West Philly Local: A multi-billion dollar plan to fight gun violence announced in Philadelphia

Congressman Dwight Evans, who represents Pennsylvania’s 3rd Congressional District that includes West Philadelphia, has announced a more than $51 billion, seven-point plan to fight gun violence in Philadelphia and around the country. The plan was unveiled today at Temple University Hospital, which treats many of the city’s gun violence victims.

“Over the last two years, Philadelphia and communities across America have suffered from a surge in gun violence – a second epidemic,” Evans said at today’s event. “This is a national problem – it is not just happening here… This epidemic of gun violence demands an all-hands response – federal, state and local government – and more community involvement.”

The plan contains seven key recommendations:

– Encourage use of evidence-based strategies by local law enforcement agencies.

– Invest $1 billion in federal funding in local police departments to increase clearance levels for fatal and non-fatal shootings. This would be done through the VICTIM Act that Evans is co-leading with Congresswoman Val Demings, the former police chief of Orlando, Fla.;

– Invest $40 billion in employment and workforce development agencies and organizations, such such as summer youth jobs programs and employment assistance for adults;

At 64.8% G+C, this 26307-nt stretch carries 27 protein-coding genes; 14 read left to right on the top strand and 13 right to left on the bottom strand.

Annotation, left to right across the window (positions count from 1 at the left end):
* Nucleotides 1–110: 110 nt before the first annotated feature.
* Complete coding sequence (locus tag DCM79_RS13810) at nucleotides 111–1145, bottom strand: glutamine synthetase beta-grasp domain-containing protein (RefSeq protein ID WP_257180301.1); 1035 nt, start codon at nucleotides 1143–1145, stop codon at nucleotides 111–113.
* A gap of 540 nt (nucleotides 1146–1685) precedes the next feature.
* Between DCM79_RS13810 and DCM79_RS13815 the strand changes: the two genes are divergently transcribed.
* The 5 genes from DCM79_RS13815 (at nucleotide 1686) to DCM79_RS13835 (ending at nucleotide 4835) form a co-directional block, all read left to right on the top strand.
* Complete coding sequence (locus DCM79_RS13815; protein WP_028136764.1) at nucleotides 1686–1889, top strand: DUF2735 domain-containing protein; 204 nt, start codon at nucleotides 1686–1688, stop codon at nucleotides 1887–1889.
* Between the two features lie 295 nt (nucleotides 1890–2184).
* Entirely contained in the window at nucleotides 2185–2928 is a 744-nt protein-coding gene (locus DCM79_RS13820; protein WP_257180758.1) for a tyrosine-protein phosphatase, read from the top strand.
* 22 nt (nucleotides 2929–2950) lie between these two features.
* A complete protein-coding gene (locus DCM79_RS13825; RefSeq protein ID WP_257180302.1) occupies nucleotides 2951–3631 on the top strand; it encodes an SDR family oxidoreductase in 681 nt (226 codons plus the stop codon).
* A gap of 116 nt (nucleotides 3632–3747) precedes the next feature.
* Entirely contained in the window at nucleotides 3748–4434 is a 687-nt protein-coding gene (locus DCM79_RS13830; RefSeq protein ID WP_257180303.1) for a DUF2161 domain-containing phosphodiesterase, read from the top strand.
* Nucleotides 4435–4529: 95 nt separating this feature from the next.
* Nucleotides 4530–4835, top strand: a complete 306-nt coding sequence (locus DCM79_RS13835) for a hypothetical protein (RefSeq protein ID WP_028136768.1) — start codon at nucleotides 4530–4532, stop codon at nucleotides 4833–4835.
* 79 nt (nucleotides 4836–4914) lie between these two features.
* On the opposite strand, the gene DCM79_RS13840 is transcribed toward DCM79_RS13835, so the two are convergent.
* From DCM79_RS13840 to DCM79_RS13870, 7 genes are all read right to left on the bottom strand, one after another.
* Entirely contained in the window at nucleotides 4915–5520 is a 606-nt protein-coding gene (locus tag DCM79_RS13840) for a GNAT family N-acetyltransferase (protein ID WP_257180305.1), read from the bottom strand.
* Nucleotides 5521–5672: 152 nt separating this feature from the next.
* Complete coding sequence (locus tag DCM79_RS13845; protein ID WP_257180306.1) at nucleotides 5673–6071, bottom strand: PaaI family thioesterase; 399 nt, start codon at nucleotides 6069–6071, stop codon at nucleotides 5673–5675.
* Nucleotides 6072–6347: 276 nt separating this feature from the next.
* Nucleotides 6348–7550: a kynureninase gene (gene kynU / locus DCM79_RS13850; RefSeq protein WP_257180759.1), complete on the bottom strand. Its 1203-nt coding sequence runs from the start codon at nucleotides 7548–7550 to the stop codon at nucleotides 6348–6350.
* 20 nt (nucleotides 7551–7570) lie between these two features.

– Invest $5 billion in community-based violence intervention initiatives, such as the House-passed Build Back Better Act;

– Increase resources for the federal agencies that can work together to reduce gun violence – the Bureau of Alcohol, Tobacco, Firearms and Explosives (ATF), the Federal Bureau of Investigation (FBI), the Drug Enforcement Administration (DEA) and the U.S. Marshals Service.

– Invest $5 billion to reduce blight and improve city environments through such initiatives as greening vacant lots, increasing the number of streetlights, and providing a grant program for low-income homeowners to make housing repairs;

– Increase coordination and collaboration of federal, state, and local agencies and organizations.

To develop the plan, Evans and his staff spent several months holding roundtable discussions with victim advocates, academic researchers, local youth outreach groups, and local organizations and elected officials.